Wednesday, March 02, 2016
We all went to bed soon after sunset yesterday, but one man started talking to his hiking partner in the dark about Europe and train fares. I laughed silently. Eventually a woman asked him to stop and he said ‘what? We’re going to sleep already?’. No, we were lying in the quiet dark to mull over the terrible meaningless of our lives in the vast universe… oh, that was only me?
The day dawned with gorgeous weather and I left early. Not grappling with a tent saves a lot of time. The trail was mostly open with beautiful views.
I wanted to take a side trip to Lake Will, but mysteriously (since I was first to leave from our hut) ten backpacks were sitting at the junction when I arrived. Wanting some peace and quiet to enjoy Lake Will, I sat down to admire the view of Lake Holmes and wait.
I spotted a man lurking in a grove of trees nearby, looking at me. At first I thought he was afraid that I would steal something from his pack, but later concluded that he was probably hiding in the grove to pee. Anyway, Suspicious Guy soon emerged and wanted to trade some of the fudge in his trail mix for my chips. He was careful about not touching the chip bag or fudge. I think he had his hand in the trail mix bag before the exchange though… well, let’s ignore that. He said that he’s never seen a hiker with chips before. Hey, not only are chips delicious, but apparently they can get you fudge! He introduced himself as a tour guide and the people currently at Lake Will as his group. There was another guide too, so we’ll call Suspicious Guy ‘Tour Guide A’ (sorry). When I mentioned being wary about ascending Mt. Ossa since I don’t care for scrambling, he claimed that it’s basically just a walk up the mountain.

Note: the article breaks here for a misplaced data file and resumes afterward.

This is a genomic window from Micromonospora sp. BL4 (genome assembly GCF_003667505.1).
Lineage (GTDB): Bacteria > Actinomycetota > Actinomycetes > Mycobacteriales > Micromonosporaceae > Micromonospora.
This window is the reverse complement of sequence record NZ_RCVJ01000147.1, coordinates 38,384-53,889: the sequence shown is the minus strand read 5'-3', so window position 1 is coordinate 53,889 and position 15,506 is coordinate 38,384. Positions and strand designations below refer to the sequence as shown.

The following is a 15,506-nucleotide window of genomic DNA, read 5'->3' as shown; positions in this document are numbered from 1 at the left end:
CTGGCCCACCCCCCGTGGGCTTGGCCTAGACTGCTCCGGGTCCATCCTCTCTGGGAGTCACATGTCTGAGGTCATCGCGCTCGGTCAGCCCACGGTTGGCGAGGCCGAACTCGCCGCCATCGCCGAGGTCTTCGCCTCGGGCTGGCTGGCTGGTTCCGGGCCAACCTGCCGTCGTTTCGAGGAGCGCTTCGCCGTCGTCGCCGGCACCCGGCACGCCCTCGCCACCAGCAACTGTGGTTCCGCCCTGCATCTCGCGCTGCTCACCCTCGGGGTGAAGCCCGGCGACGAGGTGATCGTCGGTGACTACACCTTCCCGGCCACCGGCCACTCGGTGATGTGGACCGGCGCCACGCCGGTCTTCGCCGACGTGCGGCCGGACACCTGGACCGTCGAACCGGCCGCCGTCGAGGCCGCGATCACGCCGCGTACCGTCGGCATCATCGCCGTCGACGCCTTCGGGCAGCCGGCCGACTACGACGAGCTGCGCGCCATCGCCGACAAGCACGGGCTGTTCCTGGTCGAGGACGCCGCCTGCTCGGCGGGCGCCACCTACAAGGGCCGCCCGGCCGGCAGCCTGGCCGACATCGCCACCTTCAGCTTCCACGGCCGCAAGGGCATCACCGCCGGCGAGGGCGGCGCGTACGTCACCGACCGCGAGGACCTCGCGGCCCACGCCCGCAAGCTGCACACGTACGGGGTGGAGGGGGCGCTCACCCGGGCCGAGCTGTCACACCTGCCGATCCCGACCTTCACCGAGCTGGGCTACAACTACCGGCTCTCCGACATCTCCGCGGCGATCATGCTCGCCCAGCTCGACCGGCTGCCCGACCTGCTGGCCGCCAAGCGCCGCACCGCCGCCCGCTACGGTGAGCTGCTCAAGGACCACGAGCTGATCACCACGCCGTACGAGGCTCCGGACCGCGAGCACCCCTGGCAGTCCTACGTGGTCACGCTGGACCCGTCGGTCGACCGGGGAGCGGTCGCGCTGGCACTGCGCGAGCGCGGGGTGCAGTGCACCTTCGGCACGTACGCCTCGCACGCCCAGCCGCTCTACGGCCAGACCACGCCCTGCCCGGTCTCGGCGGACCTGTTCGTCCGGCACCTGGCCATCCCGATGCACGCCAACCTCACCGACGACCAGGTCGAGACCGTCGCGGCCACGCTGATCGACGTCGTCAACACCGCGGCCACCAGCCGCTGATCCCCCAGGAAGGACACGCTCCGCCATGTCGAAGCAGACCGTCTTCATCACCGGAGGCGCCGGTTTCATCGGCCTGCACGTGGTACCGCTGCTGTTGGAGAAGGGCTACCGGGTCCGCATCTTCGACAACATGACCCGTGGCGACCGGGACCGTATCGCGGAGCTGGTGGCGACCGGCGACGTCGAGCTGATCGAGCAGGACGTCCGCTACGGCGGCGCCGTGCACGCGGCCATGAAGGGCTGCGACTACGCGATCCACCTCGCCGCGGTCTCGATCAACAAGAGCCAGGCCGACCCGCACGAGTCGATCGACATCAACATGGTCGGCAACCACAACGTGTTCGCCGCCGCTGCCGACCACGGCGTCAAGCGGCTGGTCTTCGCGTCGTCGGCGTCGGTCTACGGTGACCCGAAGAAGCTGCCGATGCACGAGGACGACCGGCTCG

The tour group left and I continued to Lake Will, which is an easy walk from the junction: 1.5 km over flat land. Following the advice of Tour Guide A, I walked further around the lake to a second beach that was larger and had clearer water than the first.
After a lunch of sorts, I returned to the main track and maintained a strolling pace the rest of the way to large Lake Windermere.
I soaked my feet before continuing to Windermere Hut, where I decided to pitch my tent. Rather than having dirt tent pads, the OT has wooden platforms to which you need to affix your tent with metal wires (this site) or metal chains, which are easier to use. The Belgians had arrived earlier and basically set up my tent for me, so I can’t describe in detail how the metal wires are adjusted. My theory: magic. I got a great site with a view of Barn Bluff.